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Map Scale Activities

Instructor: Josh Corbat

Josh has taught Earth Science and Physical Science at the High School level and holds a Master of Education degree from UNC-Chapel Hill.

Teaching students about maps? Want to make your lessons a bit more experiential? This article provides a few ideas about how to get students workings with map scales in a more hands-on way.

Do Maps Still Exist?

A student actually asked me this question one day during one of my lessons. I was a bit miffed at first, but quickly got over it as I realized that students in today's classrooms have extremely limited experiences with paper maps. The maps they have experience with reside on their devices. This is an incredible opportunity for educators! No longer do students have to carry around maps and hope they have the right map for the right location and situation. Instead, everything is readily available via apps and the Internet. That said, it is important to help students understand map scales and develop spatial awareness. Here are some ideas to help students become familiar with how map scales work and how they are useful when viewing a map.

Map the Classroom

Pardon the pun, but this activity can be done on just about any scale. You can start small by having students map the classroom, or you can go big by having them map a hallway or the entire school grounds. The first part of this lesson would be to go over the math involved with figuring out the scale for their map based on the size of paper they're working with. This is a great review of students' algebra skills and cannot be ignored if you want students to be successful with map scales. This activity can easily be modified by chunking up the room (or school) or having students work in groups.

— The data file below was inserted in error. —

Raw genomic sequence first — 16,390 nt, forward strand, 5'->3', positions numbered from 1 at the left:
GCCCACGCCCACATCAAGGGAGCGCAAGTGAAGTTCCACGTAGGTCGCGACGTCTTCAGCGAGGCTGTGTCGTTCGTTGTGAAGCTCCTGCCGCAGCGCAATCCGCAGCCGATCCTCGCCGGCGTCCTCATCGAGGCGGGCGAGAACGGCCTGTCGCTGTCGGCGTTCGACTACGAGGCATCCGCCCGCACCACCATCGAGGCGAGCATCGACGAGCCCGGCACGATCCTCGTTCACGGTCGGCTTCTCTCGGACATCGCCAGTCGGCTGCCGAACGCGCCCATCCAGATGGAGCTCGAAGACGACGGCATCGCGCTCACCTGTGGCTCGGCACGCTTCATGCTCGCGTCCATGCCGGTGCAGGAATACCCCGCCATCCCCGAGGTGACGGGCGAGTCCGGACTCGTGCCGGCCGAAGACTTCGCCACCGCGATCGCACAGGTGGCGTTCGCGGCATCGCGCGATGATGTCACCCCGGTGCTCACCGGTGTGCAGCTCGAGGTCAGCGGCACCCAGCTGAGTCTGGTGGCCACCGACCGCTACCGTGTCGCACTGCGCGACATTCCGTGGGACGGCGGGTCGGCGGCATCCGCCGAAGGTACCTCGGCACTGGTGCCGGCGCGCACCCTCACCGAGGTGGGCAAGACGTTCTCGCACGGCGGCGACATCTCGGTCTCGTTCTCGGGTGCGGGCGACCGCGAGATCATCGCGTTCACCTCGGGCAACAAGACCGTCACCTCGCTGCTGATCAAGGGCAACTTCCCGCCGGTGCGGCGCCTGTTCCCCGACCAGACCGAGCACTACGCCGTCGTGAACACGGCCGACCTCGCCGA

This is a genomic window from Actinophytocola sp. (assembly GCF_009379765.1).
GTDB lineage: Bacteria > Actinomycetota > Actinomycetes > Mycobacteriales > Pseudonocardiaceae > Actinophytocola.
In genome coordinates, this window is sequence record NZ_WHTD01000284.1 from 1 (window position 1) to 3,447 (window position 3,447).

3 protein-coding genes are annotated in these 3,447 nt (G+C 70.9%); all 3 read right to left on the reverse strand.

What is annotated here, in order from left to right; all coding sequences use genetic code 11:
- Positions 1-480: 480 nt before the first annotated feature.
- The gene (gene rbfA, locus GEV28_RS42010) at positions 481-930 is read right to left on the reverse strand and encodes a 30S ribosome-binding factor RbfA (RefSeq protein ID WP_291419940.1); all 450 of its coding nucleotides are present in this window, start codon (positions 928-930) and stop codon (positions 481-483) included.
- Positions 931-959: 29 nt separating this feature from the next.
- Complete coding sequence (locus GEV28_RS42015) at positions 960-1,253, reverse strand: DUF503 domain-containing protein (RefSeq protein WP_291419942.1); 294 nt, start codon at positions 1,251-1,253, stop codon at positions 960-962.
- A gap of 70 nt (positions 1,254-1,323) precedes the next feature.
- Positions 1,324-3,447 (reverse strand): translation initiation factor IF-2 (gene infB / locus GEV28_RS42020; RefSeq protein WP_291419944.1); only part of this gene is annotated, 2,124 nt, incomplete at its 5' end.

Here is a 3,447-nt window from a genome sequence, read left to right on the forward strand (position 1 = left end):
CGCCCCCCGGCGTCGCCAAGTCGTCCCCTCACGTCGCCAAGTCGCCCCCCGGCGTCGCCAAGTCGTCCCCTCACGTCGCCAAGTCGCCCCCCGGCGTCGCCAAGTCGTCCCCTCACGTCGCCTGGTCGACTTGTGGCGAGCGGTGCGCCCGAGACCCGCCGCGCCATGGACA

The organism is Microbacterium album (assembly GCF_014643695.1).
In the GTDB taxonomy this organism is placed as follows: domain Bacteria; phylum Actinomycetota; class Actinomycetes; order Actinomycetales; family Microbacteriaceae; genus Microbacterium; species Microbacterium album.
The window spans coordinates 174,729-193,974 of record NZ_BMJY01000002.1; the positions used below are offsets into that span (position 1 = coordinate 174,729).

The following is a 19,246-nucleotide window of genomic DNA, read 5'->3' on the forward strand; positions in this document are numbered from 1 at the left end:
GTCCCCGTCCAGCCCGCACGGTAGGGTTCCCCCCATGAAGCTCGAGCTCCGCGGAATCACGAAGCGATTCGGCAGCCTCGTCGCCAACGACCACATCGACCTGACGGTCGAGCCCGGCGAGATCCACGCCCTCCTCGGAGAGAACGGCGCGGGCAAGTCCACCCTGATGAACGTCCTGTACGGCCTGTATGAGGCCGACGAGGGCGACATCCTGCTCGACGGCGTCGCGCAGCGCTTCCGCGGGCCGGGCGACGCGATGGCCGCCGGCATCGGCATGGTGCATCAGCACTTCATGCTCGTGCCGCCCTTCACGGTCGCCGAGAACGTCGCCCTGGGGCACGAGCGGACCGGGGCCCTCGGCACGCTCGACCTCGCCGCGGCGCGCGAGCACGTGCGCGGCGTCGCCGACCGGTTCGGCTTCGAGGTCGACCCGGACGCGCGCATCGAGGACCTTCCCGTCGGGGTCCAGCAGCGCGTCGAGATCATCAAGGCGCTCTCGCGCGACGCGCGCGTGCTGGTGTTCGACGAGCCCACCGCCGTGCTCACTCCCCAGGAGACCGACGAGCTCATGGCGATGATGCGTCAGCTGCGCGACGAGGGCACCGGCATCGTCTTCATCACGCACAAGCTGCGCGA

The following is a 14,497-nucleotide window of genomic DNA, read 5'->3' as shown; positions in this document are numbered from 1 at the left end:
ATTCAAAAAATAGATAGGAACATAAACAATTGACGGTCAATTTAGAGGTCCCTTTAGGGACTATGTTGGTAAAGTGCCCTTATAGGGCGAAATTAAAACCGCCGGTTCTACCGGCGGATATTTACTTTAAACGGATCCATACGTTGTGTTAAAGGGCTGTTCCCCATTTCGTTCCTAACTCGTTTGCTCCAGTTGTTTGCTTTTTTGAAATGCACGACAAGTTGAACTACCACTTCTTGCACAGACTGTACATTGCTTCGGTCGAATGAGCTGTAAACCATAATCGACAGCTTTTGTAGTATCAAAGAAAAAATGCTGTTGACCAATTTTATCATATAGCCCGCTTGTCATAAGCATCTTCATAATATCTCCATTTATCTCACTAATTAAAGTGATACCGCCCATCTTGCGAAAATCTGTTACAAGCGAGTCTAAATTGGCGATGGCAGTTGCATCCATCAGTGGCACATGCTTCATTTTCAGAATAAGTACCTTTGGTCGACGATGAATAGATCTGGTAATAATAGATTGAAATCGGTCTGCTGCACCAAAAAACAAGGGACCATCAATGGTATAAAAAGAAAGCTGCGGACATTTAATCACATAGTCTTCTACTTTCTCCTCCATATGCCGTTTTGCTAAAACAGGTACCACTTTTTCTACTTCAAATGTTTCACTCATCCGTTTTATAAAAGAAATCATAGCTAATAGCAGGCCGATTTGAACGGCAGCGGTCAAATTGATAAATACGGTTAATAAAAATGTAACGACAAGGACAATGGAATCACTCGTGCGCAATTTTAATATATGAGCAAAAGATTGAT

Compare Map Distances in the Real World

Students love it anytime they get to go outside! In this activity, once students have a basic understanding of map scales, encourage them to put them to use by plotting locations on a map. You will need a tape measure of some sort, as students will be measuring real-world distances, then using the scale on their map to plot the points. This activity will probably require you to run around a bit from group to group. It generally works best with an actual paper map, but I can see it being pretty successful on a mapping app that supports manual measurements.

Treasure Hunt

This one is fun for all ages, but can be especially thrilling for young students. Either you or groups of students will create a map of an easily accessible area (the school grounds work best, usually) that contains one or more marked spots where they can find treasure. Students will then use the maps and their newly developed map scale skills to locate the goods! This is a great way to help students develop the skill to read a map quickly and efficiently.

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